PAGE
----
Research Project Summary:
The economic crisis in Greece, that became an acute reality in 2010, revealed the pre-existing cultural crisis in the country and created the need to redefine the Greek identity. This practice based research explores this particular need through the conditions of emigration to European metropolises, repatriation from abroad and internal migration to Greek islands that are incited by the crisis. The project uses an original photographic narrative with morphological elements from the genres of subjective documentary and landscape photography as a methodological tool that develops in parallel with the theoretical research on the areas of (i) displacement and exile, (ii) Greek culture and aesthetics and (iii) Greek landscape photography.
The project uses the mythological ten-year journey on the sea of Odysseus towards his home, Ithaca, and appropriates it to represent the voyage of contemporary Greek migrants towards their own Ithacas. The story is seen from the perspective of Odysseus, who becomes the narrator that experiences displacement and tries to define his identity in relation to the borders of each place he resides. The narrative, that is presented in a book form, consists of two main types of images, colour landscapes and black-and-white instant images. The colour landscapes explore the concept of the border and build the inner landscape of the narrator, while the black-and-white images use representations of the Greek landscape to explore memory.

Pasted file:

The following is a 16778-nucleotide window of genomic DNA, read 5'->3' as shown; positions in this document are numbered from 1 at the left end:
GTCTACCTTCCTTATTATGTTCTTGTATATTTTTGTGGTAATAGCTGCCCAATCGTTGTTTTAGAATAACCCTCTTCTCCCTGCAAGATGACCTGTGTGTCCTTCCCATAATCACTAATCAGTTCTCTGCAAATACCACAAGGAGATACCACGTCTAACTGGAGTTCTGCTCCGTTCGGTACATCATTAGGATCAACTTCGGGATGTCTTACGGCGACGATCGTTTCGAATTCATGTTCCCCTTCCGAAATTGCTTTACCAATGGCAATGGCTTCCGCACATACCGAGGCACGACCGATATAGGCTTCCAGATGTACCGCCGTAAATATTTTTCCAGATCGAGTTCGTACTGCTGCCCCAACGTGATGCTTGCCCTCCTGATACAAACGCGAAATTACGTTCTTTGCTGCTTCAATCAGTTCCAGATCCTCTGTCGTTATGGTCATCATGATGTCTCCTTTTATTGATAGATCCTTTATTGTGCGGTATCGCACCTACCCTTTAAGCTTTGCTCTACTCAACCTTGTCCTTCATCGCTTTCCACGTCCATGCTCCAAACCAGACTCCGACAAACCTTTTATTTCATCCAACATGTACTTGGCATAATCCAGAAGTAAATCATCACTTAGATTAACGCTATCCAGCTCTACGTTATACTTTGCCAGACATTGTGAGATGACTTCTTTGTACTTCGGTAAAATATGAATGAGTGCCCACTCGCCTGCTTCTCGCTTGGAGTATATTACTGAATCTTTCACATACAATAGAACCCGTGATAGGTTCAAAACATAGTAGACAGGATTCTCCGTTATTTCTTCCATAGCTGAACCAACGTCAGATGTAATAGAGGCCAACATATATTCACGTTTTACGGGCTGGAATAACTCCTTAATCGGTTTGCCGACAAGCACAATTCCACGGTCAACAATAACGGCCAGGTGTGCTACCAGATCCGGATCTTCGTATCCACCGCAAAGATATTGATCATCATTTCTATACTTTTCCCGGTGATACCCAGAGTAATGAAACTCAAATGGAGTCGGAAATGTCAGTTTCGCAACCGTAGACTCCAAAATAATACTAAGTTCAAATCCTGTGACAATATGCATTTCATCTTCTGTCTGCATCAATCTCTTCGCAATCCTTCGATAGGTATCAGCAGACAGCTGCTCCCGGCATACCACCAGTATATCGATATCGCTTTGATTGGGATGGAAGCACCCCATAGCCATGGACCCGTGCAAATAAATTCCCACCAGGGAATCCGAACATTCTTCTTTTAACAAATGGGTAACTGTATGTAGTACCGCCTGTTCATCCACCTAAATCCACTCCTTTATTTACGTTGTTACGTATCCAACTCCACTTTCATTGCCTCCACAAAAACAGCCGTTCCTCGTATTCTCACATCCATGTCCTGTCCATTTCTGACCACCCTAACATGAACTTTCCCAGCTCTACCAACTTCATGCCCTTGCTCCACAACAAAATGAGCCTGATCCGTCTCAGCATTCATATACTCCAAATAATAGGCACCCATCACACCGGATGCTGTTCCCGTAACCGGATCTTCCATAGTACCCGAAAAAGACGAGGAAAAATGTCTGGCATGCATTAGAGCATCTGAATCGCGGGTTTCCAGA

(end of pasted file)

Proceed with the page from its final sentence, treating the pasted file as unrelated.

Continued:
The question that came to the fore mainly at a philosophical level due to the crisis is whether a western country can develop autonomously and independently in a globalised capitalist Europe, politically and culturally. After a review of the evolution of Greek landscape photography and the perception of it as an art form, from the foundation of the modern Greek state until today, this thesis argues how Greek landscape photography has never been developed autonomously as an art form in a Greek context. In addition, it reveals the lack of significant critical analysis in photography within a Greek cultural context and a lack of academic debate in order to frame such work. My practice seeks ways in which to form a new photographic language that embeds elements of the Neohellenic aesthetic principles, and particularly the metaphoric use of geography and climatic conditions, into contemporary photographic practices and an outcome that is analysed in a Greek cultural context.
Born in Thessaloniki, Greece in 1984, Grigoris Digkas studied electrical engineering in the Engineering Faculty at Aristotle University of Thessaloniki. In 2012 he finishes his MFA degree in Photography at the University of the Creative Arts in Farnham, England, where he is currently a PhD candidate in the same subject. He was awarded the British Council’s Prime Minister Initiative 2 award and in 2012 was awarded the Birgit Skiold Memorial Trust Prize during the London Art Book Fair at Whitechapel. His work has been exhibited in group exhibitions and photography festivals in England, India, Brazil and Greece. He has published two handmade limited edition photobooks. His photobook Memento Mori is part of The National Art Library Collection of V&A museum.